Lake in a forest

Post by Maureen Pollard, MSW, RSW

There are times when we have some warning that a loved one is dying. We can change our
agendas and make travel plans in order to be present at the death or in their last days. Other
times, it simply isn’t possible. If death comes swiftly and unexpectedly, we are left with a much
different set of regrets and feelings of distress than if we are able to show our love with our
presence.

During the current pandemic, we are unlikely to be able to be present due to the significant risk
of contagion. This reality is likely to increase our distress, because unlike sudden death, our
helplessness stems from the knowledge that it is happening and we can’t do anything we would
normally do to tend our loved one as death nears.

When you can’t be there while someone is dying, you may find some of these strategies help:
  1. Connect with your loved one. Send written notes and care packages, make phone or
    video calls, or send video clips. These efforts can help you both feel linked despite
    physical distance, and may bring a smile or some comfort to your loved one.
  2. Connect with those who are caring for your loved one. Determine the best schedule for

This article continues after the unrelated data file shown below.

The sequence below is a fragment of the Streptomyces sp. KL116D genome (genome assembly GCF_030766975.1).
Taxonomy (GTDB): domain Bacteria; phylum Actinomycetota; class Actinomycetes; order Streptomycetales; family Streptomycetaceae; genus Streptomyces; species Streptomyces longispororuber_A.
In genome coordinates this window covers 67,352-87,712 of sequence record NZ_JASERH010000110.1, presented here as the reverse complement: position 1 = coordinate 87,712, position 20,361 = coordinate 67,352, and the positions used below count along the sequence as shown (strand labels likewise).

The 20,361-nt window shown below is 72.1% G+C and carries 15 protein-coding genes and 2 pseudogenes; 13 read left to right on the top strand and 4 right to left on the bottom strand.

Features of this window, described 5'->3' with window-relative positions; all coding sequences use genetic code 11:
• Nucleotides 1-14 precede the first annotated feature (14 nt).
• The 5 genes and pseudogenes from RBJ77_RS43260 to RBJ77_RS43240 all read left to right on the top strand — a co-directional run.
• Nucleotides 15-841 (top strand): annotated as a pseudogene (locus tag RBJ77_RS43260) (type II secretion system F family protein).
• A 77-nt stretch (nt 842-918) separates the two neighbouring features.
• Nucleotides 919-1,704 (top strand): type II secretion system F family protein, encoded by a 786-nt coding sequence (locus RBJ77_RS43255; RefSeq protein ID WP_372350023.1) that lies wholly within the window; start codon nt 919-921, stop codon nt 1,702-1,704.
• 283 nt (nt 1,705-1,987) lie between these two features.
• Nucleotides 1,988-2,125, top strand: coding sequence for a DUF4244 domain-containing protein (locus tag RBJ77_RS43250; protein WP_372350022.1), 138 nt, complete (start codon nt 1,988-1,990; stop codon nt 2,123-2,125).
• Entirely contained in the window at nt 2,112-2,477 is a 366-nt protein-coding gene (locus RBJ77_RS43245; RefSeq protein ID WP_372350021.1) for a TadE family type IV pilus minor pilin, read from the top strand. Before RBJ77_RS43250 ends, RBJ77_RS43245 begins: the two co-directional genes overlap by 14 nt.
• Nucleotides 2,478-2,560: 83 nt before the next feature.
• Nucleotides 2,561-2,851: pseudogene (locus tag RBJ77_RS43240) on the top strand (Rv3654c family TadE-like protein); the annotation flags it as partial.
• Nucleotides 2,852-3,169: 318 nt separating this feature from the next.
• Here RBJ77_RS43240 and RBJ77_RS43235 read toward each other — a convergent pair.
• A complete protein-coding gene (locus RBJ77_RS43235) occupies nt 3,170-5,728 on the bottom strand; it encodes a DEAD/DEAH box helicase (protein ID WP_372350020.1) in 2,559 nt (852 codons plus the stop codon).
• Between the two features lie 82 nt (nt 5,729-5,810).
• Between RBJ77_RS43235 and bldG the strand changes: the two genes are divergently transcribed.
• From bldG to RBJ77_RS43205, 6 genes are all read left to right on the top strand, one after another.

checking in, and ask whether a phone call or email is best for the caregiver. Respect
    their time and effort, as their attention is primarily being directed to being present with
    their patient. Receiving status updates can help ease your mind as well as help you
    prepare for the death.
  3. Offer to share updates with other family and friends in order to reduce the demand on
    the caregiver’s time and energy. Creating one point of contact for information sharing
    beyond the immediate family can help people feel included during this difficult time.
  4. Spend time remembering your relationship with the person who is dying. Look through
    old pictures and mementos that you keep in your home or that you can access on-line.
    Take the time for both laughter and tears as you reflect on the love, with all of the
    heartache, change and joy you have endured in this lifetime.
  5. Take time for self care and have compassion for yourself. This is a time of suffering as
    someone you care deeply about is leaving, or has left, this beautiful, difficult life. Allow
    yourself to pause, to engage in the activities that soothe you and bring you comfort to
    ease the pain you feel as you grieve a death that you can’t attend to as you wish you
    could.